North Carolina puts the ‘merry’ in the holidays

by | Dec 16, 2015

If it weren’t for North Carolina farmers, Christmas and other winter holidays just wouldn’t be the same. The Tar Heel state plays an international role in holiday decorating with millions of real, fragrant Christmas trees, greenery and poinsettias coming from North Carolina soils each year. And, it’s not just the decorating, the Tar Heel state also plays a major role in holiday menus as last month’s infographic showed.

North Carolina is the second largest producer of Christmas trees in the country. The N.C. Christmas Tree Association estimates that North Carolina growers sell about 4.3 million trees each year. About 98 percent of those are the revered Fraser fir.

In addition to making houses smell fantastic, Christmas tree farms serve a greater purpose. “The Fraser fir, Abies fraserii, is native to a very tiny part of Western North Carolina, Southwest Virginia and East Tennessee,” said Bill Glenn, NCDA&CS marketing specialist. “Imported insects and diseases have been threatening this tiny population for years, and the range where they grow in the wild is shrinking. If not for commercial Christmas tree production, Fraser fir could well be on its way to being listed as an endangered species.”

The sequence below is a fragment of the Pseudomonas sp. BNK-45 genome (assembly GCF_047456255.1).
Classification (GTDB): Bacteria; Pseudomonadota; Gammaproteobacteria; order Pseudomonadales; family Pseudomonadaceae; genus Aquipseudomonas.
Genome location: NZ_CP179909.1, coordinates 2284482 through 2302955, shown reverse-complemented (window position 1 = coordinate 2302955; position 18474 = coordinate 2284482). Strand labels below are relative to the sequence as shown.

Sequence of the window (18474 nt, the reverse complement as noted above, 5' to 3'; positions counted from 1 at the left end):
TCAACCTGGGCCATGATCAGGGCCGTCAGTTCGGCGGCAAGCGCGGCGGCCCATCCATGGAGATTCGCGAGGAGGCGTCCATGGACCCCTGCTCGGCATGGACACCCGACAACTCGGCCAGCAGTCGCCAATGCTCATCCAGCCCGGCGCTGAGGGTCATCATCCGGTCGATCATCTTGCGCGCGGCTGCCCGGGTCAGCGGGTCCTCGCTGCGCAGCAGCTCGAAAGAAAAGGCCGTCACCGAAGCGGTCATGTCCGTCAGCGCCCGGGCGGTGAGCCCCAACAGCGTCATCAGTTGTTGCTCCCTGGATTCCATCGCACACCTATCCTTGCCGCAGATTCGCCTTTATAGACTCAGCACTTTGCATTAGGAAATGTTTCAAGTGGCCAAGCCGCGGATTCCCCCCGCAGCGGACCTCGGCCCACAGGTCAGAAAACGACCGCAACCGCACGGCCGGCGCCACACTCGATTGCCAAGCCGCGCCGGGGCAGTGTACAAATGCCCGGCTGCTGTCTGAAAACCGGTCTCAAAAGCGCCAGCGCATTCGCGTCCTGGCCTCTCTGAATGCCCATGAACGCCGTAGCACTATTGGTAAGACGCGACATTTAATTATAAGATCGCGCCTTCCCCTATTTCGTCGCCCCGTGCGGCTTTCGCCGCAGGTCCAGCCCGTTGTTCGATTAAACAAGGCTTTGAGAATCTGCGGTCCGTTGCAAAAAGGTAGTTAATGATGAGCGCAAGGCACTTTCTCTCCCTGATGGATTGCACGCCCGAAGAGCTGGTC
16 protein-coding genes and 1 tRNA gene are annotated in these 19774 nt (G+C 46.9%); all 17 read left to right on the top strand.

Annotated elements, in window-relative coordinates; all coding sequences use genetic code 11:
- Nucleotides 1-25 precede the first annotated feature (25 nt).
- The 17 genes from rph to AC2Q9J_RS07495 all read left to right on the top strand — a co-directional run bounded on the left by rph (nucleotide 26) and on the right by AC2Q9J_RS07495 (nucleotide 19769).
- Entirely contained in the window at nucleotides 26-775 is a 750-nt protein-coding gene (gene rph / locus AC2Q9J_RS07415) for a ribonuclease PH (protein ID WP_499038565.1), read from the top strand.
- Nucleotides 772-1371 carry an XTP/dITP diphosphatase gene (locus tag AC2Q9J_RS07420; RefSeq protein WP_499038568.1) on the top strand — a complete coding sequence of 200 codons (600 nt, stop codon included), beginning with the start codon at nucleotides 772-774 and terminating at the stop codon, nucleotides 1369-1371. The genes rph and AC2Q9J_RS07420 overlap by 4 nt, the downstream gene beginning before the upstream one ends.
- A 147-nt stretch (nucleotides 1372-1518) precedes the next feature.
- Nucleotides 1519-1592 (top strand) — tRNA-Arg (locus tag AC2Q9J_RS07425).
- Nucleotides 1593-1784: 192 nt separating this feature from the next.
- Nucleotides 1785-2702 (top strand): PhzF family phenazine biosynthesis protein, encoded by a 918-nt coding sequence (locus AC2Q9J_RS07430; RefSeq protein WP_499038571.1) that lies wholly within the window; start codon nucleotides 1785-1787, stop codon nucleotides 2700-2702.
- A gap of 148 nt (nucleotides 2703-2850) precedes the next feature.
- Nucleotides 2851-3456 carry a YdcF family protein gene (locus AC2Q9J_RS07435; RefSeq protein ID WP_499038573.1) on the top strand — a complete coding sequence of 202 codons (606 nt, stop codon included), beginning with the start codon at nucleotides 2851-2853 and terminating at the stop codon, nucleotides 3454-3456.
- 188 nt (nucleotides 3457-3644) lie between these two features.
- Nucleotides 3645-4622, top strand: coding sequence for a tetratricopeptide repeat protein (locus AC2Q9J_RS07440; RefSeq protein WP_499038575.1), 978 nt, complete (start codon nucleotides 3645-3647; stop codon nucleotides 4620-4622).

As its small, native footprint might suggest, the Fraser fir is the temperamental type, and only grows well in higher elevations with well-drained (i.e. sloped) soil. So farmers in the eastern part of the state produce several classic and enduring varieties that do well in the flatlands such as: Leyland cypress, white pine, Carolina sapphire, blue ice, red cedar, green giant arborvitae, Virginia pine,  Scotch pine, Turkish fir, Momi fir, Colorado blue spruce, Norway spruce, and concolor fir. The majority of Eastern growers grow and sell Leyland cypress and white pine since they are the most popular. However, the Carolina Sapphire is a beautiful tree with growing popularity among growers and consumers, according to marketing specialist Zach Mussler.

And in case you were wondering about that international link, North Carolina farmers received phytosanitary certificates to ship Christmas trees, greenery and wreaths to Aruba, Bahamas, Barbados, Bonaire, Canada, Cayman Islands, Curacao, Guatemala, Mexico, Panama, Russian Federation, Singapore, Sint Maarten, Taiwan, Turks and Caicos Islands and Venezuela.